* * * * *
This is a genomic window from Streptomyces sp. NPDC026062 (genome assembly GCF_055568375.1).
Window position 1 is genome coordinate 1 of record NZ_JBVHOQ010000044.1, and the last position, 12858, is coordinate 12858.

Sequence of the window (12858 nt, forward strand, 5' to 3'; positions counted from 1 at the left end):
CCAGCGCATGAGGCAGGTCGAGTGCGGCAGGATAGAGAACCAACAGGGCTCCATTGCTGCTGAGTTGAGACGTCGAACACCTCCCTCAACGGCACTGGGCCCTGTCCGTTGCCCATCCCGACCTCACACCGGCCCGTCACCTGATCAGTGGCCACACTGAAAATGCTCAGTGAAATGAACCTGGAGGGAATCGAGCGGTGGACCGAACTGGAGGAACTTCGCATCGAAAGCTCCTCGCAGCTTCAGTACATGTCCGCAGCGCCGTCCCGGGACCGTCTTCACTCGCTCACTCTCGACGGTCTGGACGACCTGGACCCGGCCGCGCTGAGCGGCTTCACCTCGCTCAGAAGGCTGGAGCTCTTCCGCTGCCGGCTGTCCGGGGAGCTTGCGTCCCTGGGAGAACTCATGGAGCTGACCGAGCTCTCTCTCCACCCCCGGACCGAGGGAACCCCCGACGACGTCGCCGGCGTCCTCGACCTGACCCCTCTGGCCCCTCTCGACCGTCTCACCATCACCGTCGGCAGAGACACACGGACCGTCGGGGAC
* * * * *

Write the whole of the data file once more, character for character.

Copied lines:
This is a genomic window from Streptomyces sp. NPDC026062 (genome assembly GCF_055568375.1).
Window position 1 is genome coordinate 1 of record NZ_JBVHOQ010000044.1, and the last position, 12858, is coordinate 12858.

Sequence of the window (12858 nt, forward strand, 5' to 3'; positions counted from 1 at the left end):
CCAGCGCATGAGGCAGGTCGAGTGCGGCAGGATAGAGAACCAACAGGGCTCCATTGCTGCTGAGTTGAGACGTCGAACACCTCCCTCAACGGCACTGGGCCCTGTCCGTTGCCCATCCCGACCTCACACCGGCCCGTCACCTGATCAGTGGCCACACTGAAAATGCTCAGTGAAATGAACCTGGAGGGAATCGAGCGGTGGACCGAACTGGAGGAACTTCGCATCGAAAGCTCCTCGCAGCTTCAGTACATGTCCGCAGCGCCGTCCCGGGACCGTCTTCACTCGCTCACTCTCGACGGTCTGGACGACCTGGACCCGGCCGCGCTGAGCGGCTTCACCTCGCTCAGAAGGCTGGAGCTCTTCCGCTGCCGGCTGTCCGGGGAGCTTGCGTCCCTGGGAGAACTCATGGAGCTGACCGAGCTCTCTCTCCACCCCCGGACCGAGGGAACCCCCGACGACGTCGCCGGCGTCCTCGACCTGACCCCTCTGGCCCCTCTCGACCGTCTCACCATCACCGTCGGCAGAGACACACGGACCGTCGGGGAC